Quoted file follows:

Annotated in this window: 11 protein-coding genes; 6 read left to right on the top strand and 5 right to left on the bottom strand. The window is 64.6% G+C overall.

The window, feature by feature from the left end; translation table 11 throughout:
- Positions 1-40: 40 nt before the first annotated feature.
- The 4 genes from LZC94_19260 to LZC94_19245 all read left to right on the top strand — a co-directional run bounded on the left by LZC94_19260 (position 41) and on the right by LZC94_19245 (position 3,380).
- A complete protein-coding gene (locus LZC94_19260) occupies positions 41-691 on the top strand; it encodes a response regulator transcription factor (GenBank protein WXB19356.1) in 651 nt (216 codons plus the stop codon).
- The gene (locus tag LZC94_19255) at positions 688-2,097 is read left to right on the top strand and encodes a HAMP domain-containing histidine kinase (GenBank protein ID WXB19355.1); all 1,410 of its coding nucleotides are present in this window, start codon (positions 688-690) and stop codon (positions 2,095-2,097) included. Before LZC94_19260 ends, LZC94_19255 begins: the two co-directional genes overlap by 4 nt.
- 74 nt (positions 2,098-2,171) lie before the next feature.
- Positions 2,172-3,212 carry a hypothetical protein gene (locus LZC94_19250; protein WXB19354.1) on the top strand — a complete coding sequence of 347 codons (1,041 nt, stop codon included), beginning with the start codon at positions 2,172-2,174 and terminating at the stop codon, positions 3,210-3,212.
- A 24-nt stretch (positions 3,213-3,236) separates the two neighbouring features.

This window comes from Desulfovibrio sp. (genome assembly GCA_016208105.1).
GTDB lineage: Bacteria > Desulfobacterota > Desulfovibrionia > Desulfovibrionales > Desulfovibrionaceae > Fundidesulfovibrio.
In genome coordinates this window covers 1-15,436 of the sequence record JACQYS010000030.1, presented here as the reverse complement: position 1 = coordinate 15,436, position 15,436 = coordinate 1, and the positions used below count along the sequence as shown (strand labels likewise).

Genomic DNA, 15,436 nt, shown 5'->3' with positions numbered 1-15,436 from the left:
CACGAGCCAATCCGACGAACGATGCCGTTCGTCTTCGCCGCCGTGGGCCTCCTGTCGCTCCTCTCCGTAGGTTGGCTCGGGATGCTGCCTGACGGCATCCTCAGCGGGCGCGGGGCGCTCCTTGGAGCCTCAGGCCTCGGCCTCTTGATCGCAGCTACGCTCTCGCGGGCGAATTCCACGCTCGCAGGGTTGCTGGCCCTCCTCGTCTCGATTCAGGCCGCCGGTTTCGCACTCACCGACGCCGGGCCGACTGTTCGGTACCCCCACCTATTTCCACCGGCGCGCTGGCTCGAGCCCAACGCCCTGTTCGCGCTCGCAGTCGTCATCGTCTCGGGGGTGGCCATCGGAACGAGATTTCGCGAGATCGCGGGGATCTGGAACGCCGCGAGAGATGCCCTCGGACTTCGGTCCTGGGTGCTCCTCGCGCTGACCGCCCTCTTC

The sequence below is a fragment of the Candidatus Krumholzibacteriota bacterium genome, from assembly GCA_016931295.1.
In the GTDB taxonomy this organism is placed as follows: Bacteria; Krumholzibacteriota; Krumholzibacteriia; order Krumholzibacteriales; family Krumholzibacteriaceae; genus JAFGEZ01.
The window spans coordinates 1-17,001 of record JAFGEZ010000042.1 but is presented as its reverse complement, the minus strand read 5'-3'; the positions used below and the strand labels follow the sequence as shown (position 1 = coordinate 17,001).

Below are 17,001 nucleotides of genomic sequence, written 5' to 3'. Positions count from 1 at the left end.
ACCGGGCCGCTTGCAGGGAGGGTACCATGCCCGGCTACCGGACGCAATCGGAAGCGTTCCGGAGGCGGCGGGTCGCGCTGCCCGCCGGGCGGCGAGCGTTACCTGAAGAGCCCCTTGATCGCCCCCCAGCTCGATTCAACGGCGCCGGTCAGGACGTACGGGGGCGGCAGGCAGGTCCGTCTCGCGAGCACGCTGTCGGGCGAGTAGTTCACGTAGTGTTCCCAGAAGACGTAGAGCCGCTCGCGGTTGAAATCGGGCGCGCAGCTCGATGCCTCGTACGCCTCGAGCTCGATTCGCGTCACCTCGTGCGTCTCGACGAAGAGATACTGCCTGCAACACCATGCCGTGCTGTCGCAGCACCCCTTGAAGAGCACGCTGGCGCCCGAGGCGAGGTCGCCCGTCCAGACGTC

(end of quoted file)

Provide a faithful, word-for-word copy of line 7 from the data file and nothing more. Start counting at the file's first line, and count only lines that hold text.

- 74 nt (positions 2,098-2,171) lie before the next feature.